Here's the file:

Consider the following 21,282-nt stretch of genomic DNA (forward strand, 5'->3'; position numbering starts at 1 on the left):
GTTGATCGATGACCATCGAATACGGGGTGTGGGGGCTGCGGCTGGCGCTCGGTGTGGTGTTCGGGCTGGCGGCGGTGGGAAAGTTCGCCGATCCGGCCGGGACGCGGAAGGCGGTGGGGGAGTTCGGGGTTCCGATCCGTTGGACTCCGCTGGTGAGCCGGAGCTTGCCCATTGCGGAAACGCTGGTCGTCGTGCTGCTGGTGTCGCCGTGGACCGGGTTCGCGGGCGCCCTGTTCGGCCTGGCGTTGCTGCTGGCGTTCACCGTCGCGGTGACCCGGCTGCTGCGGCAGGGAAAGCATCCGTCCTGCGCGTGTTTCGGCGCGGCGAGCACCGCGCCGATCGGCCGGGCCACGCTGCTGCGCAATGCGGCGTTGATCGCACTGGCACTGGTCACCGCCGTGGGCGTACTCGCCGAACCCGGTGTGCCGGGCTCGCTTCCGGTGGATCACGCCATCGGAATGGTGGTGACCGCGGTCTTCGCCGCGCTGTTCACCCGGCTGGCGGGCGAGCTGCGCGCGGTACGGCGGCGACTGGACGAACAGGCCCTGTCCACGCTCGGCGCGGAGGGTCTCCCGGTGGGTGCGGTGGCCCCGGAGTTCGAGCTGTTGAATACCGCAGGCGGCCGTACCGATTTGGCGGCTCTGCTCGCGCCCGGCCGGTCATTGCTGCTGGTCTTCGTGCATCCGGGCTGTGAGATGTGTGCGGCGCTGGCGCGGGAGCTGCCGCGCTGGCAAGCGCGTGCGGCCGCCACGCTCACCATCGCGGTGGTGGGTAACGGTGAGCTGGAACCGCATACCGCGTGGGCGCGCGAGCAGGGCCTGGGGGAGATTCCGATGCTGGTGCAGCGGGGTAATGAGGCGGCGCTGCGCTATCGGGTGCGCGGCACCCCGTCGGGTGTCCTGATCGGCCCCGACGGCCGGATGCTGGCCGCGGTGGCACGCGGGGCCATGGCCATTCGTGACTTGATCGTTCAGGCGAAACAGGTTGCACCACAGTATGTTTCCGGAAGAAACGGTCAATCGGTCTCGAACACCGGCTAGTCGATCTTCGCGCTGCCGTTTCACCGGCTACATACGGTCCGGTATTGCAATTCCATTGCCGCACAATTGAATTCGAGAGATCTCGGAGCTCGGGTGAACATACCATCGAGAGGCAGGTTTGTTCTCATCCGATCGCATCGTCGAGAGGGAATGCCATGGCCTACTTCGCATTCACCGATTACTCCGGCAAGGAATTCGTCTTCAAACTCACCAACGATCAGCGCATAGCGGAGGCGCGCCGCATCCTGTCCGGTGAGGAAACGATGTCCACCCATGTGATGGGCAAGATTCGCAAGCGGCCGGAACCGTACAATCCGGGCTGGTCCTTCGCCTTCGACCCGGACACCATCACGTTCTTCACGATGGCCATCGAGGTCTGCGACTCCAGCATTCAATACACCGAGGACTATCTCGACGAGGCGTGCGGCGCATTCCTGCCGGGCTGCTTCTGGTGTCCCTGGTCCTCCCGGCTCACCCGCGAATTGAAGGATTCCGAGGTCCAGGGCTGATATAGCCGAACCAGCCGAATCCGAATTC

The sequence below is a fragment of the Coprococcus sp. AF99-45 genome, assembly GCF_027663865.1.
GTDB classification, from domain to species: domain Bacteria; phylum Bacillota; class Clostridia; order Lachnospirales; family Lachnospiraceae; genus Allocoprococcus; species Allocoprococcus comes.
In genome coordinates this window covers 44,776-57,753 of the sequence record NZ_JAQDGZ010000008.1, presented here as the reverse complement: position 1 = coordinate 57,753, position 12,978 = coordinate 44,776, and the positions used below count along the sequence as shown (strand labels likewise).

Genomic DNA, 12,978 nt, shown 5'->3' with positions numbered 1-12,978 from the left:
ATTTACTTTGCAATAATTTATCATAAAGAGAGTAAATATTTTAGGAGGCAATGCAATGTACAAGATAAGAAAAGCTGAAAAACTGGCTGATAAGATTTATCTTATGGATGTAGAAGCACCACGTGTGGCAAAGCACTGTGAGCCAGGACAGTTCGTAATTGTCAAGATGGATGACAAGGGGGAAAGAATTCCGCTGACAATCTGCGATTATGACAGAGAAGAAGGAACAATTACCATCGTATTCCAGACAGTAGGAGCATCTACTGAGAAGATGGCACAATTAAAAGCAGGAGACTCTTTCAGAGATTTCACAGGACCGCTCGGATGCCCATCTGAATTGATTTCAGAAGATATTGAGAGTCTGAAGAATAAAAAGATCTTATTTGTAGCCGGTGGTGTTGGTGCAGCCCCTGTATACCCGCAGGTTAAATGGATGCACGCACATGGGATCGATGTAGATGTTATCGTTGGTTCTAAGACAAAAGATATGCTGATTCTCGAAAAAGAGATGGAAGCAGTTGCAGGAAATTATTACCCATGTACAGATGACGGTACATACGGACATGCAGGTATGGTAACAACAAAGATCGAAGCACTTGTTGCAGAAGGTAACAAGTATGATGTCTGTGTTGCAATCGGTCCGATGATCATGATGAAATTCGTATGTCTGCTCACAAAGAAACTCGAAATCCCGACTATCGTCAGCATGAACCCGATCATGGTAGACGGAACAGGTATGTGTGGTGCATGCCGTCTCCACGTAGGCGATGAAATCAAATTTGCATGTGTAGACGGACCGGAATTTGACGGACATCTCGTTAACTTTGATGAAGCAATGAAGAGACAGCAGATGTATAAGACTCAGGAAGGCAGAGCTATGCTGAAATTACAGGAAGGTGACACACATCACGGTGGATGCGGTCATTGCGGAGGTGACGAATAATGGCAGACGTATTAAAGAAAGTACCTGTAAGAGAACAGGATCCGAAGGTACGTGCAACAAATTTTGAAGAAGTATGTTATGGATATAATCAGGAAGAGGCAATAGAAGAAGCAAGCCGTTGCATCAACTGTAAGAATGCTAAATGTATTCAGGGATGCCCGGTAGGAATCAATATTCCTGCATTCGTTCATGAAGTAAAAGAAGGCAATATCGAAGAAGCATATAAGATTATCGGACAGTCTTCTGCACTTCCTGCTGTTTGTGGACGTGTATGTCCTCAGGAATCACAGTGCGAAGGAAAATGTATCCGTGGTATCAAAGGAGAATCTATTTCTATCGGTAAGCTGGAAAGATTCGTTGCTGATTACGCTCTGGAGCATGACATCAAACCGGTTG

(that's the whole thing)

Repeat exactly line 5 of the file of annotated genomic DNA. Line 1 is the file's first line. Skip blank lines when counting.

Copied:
In genome coordinates this window covers 44,776-57,753 of the sequence record NZ_JAQDGZ010000008.1, presented here as the reverse complement: position 1 = coordinate 57,753, position 12,978 = coordinate 44,776, and the positions used below count along the sequence as shown (strand labels likewise).